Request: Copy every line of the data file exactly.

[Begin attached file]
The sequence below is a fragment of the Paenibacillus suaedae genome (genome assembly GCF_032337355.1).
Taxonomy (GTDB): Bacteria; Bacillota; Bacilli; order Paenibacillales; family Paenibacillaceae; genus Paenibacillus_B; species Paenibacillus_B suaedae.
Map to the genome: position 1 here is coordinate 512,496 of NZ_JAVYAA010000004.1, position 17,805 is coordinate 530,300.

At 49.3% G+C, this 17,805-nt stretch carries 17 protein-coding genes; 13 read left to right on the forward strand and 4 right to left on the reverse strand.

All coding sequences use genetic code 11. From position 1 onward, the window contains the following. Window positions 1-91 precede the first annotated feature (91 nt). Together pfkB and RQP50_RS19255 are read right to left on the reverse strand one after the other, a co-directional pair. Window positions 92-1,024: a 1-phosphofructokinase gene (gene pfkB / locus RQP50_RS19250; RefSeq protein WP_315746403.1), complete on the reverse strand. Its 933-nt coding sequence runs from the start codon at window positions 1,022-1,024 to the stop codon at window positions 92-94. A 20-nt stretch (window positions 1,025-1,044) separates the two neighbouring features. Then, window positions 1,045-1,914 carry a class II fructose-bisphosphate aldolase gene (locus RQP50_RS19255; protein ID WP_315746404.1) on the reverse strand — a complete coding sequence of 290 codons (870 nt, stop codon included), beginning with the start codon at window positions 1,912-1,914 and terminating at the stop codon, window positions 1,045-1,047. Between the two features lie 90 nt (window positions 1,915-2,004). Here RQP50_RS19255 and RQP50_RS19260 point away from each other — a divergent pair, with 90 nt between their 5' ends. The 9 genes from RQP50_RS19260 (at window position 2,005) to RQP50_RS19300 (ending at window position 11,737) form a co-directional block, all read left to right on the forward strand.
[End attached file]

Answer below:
The sequence below is a fragment of the Paenibacillus suaedae genome (genome assembly GCF_032337355.1).
Taxonomy (GTDB): Bacteria; Bacillota; Bacilli; order Paenibacillales; family Paenibacillaceae; genus Paenibacillus_B; species Paenibacillus_B suaedae.
Map to the genome: position 1 here is coordinate 512,496 of NZ_JAVYAA010000004.1, position 17,805 is coordinate 530,300.

At 49.3% G+C, this 17,805-nt stretch carries 17 protein-coding genes; 13 read left to right on the forward strand and 4 right to left on the reverse strand.

All coding sequences use genetic code 11. From position 1 onward, the window contains the following. Window positions 1-91 precede the first annotated feature (91 nt). Together pfkB and RQP50_RS19255 are read right to left on the reverse strand one after the other, a co-directional pair. Window positions 92-1,024: a 1-phosphofructokinase gene (gene pfkB / locus RQP50_RS19250; RefSeq protein WP_315746403.1), complete on the reverse strand. Its 933-nt coding sequence runs from the start codon at window positions 1,022-1,024 to the stop codon at window positions 92-94. A 20-nt stretch (window positions 1,025-1,044) separates the two neighbouring features. Then, window positions 1,045-1,914 carry a class II fructose-bisphosphate aldolase gene (locus RQP50_RS19255; protein ID WP_315746404.1) on the reverse strand — a complete coding sequence of 290 codons (870 nt, stop codon included), beginning with the start codon at window positions 1,912-1,914 and terminating at the stop codon, window positions 1,045-1,047. Between the two features lie 90 nt (window positions 1,915-2,004). Here RQP50_RS19255 and RQP50_RS19260 point away from each other — a divergent pair, with 90 nt between their 5' ends. The 9 genes from RQP50_RS19260 (at window position 2,005) to RQP50_RS19300 (ending at window position 11,737) form a co-directional block, all read left to right on the forward strand.